Here are a couple examples from the Guidelines.

Guideline 1.1 states that you should provide text alternatives for any non-text content. For example, if you have a photograph of two world leaders shaking hands in a news story about an international summit meeting, the text alternative (such as a caption or an “alt tag”) could be, "President X of Country X shakes hands with Prime Minister Y of country Y."

Guideline 1.4 discusses the ability for users to see and hear content, including separating the foreground from the background. One requirement is to provide a minimum contrast ratio between text and its background. Check out the text in the following image:

Image showing varying colors of text to show contrast against the background

The higher text would fail Level AA (at this font size) while the lower text would succeed.

Another concern is keyboard accessibility. You’ll need to make sure your site is navigable (such as via the tab key) and that the user doesn’t get “trapped” in any component found in your page.

These are just a few issues but WCAG is filled with great examples and techniques to help you meet the success criteria as well as the specific needs of your user base.

What you can do

We recommend that you get your site audited by a web developer experienced in ADA compliance (like MindFire!). This will provide a baseline for you to determine your next steps and the potential investment required. Simply reach out to one of our Arsonists to start the conversation.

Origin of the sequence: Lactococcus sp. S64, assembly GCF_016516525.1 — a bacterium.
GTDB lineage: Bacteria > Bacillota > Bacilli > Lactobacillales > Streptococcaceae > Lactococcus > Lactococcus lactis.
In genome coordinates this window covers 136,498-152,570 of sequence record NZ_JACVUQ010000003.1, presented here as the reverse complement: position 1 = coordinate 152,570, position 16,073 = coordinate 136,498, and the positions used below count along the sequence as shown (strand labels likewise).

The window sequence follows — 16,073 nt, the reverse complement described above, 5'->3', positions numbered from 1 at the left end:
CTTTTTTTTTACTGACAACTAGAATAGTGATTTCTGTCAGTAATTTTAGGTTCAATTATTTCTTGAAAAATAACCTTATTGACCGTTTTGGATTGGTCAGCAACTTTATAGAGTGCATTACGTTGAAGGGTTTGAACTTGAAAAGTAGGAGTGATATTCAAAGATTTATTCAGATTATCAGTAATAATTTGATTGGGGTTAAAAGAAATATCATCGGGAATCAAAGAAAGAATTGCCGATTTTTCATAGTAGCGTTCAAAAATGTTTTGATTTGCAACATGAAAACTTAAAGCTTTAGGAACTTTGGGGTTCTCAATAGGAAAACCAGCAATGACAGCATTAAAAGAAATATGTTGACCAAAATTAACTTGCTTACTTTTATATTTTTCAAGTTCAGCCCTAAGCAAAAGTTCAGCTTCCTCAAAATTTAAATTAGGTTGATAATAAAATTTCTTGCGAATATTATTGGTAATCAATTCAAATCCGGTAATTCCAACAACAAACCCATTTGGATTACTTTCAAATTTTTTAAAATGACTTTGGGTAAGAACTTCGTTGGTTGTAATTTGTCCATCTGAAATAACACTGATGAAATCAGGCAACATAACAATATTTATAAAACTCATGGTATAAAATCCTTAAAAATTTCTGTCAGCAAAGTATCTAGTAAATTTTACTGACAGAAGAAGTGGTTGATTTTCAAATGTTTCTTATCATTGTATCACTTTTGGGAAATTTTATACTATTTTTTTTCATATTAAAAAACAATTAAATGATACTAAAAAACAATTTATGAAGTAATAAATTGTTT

It is possible to do a lot of the legwork yourself. It’s very helpful to have the issues pointed out directly in your website, so here are a few browser extensions for Chrome to help you with the task. Please note that these tools are not perfect; they can and will generate false-positives so they're no substitution for a manual audit.

  • WAVE: Start with WAVE. It gives you a visual guide of many potential issues to fix.
  • Accessibility Insights for Web: Microsoft has provided this great tool to visualize tab stops within your page.
  • Screen Reader Simulator: In addition to screen reading, this tool simulates vision disorders such as color blindness and myopia.
  • Lighthouse: The Chrome browser features this built-in tool in recent versions. In addition to providing some insight into your site’s accessibility, it can help you with performance and search engine optimization. Here’s how to use it (steps 1-6).

Check here for a far more comprehensive list of tools covering numerous applications.

Once your audit is complete, you’ll want to get started as quickly as possible. Create a plan with your developer so you can determine what you can do and what involvement they’ll need to have.

The need for accessibility on the web is only going to grow. Take action now to give your potential and existing customers a website without barriers. They’ll thank you for it!

Get a site audit today!